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4 Responses

  1. Scott K. Johnson
    Scott K. Johnson October 29, 2008 at 8:13 am | | Reply

    Thanks Alexis (and Amy for bringing Alexis to us)!

    Very interesting information. I’m a big fan of Symlin, and feel it has changed my life with diabetes for the better. I had to push really hard to get it because my doctor didn’t seem to know much about it. That was unsettling and a bit scary to me.

  2. elizabeth joy
    elizabeth joy October 29, 2008 at 11:27 am | | Reply

    Well that’s just fascinating, Alexis, because that was exactly my job before I got to quit and become a writer. (I was actually a QA GCP Analyst and then in Regulatory Affairs for pharmas, but it’s the same sorta deal.)

    I’m a type 1 compliance analyst also on the OmniPod, probably about your age. I’m your doppelganger (although, sadly, I’m not on Symlin and, also sadly, not a blonde…)

  3. tmana
    tmana October 29, 2008 at 1:11 pm | | Reply

    The argument could be made that, given FCC clearance to advertise medications directly to the patient, and given the amount of information available on the Internet, the responsibility for finding appropriate tests and medications should fall to the patient, with the doctor as the professional sounding board (the prescription being the yea/nay). For many of the readers here, it is our activity within the diabetes community that makes us aware of new tools and options, as well as sufficient background to discuss these intelligently with our care team — and our health is more a cooperative venture between us and our clinicians than it is “trickle-down” medicine.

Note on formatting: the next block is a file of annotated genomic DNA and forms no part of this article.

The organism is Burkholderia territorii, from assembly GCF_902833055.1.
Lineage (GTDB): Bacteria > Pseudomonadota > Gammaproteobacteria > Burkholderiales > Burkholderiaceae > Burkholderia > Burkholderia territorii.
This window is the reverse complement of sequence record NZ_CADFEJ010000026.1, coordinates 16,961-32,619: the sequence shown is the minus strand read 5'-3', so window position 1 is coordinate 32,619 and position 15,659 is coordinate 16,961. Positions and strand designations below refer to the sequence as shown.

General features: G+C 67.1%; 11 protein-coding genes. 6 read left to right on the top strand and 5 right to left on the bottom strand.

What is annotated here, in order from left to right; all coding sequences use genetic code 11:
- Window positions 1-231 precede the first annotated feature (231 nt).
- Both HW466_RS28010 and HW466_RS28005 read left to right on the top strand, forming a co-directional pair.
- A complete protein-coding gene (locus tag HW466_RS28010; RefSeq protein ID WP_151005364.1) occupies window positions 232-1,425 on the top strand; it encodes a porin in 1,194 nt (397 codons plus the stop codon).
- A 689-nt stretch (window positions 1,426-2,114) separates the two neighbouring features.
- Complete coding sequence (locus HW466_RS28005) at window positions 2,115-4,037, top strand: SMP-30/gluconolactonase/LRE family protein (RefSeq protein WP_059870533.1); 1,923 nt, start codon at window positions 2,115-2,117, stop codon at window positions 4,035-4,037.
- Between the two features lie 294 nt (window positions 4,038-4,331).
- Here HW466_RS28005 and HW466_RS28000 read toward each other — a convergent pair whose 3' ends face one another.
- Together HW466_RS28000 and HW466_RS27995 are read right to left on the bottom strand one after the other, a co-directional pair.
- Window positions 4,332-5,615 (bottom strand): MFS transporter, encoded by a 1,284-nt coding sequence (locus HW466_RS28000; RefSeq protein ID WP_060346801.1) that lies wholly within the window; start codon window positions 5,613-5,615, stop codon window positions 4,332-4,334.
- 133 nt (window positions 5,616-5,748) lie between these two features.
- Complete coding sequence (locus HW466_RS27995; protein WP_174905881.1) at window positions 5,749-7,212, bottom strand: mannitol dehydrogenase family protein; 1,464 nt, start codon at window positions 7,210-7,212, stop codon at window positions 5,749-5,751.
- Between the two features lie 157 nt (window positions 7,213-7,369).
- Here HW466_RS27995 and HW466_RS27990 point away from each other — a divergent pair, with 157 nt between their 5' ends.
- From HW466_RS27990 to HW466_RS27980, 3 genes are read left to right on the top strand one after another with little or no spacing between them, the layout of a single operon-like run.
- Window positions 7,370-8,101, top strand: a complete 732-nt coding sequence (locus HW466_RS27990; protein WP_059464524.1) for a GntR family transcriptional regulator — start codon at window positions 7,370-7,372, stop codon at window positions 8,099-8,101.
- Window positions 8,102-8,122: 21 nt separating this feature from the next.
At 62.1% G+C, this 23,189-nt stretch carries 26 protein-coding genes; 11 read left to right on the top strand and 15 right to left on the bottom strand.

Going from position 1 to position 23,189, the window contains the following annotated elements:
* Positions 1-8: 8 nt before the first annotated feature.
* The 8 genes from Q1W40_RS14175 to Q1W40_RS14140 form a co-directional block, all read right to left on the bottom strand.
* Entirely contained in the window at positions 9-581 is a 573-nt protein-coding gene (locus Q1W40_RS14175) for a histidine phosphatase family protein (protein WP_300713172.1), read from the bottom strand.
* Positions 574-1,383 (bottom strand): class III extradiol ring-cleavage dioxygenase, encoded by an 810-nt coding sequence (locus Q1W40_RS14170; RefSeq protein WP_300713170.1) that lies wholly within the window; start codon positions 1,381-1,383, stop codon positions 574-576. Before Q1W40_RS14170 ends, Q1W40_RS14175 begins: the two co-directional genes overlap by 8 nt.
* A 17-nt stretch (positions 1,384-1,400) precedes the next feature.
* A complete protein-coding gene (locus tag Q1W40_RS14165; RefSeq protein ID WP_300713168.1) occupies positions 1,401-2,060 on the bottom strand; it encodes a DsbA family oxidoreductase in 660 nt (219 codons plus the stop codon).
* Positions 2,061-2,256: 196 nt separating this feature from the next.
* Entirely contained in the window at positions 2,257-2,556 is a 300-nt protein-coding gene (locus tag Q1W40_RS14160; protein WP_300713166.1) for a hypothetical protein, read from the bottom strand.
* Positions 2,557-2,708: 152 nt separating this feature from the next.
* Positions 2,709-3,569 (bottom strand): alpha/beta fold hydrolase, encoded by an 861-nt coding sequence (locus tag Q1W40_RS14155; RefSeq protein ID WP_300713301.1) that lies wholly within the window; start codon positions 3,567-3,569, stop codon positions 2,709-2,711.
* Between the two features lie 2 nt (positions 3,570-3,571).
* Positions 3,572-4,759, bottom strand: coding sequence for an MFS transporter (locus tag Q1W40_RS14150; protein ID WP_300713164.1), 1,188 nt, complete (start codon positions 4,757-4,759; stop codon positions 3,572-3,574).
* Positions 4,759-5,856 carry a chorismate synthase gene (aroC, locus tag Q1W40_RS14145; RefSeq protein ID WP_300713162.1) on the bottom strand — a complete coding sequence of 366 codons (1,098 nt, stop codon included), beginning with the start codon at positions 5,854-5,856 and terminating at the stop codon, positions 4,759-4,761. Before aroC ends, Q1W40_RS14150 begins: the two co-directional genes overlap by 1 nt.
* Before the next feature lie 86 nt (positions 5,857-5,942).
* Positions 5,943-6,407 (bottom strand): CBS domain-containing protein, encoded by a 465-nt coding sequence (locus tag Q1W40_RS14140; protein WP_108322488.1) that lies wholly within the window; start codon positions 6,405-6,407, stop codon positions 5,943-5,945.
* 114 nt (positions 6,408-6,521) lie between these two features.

The sad truth is that for many others, health care is — and always will be — a “trickle-down” venture, filtered through doctors’ knowledge of “this has worked in the past” and insurance carriers’ narrow-necked funnels of “this is what we will cover”, occasionally given a vague push from the bottom through media advertisement (mostly TV ads, and print ads in drugstore- and pharma-sponsored free healthzines).

  4. Lauren
    Lauren November 3, 2008 at 9:30 pm | | Reply

    Why isn’t it illegal for insurance companies to pick and choose what they will and won’t cover? I understand it if health insurance won’t pay for face-lifts. But to refuse to pay for life-saving, quality-of-life-improving technologies, medication, and therapies? That is criminal. You bet insurance company CEOs wouldn’t want their children’s care to be “pre-authorized,” appealed, denied, denied again, etc. How can they get away with making profits by hurting sick people?

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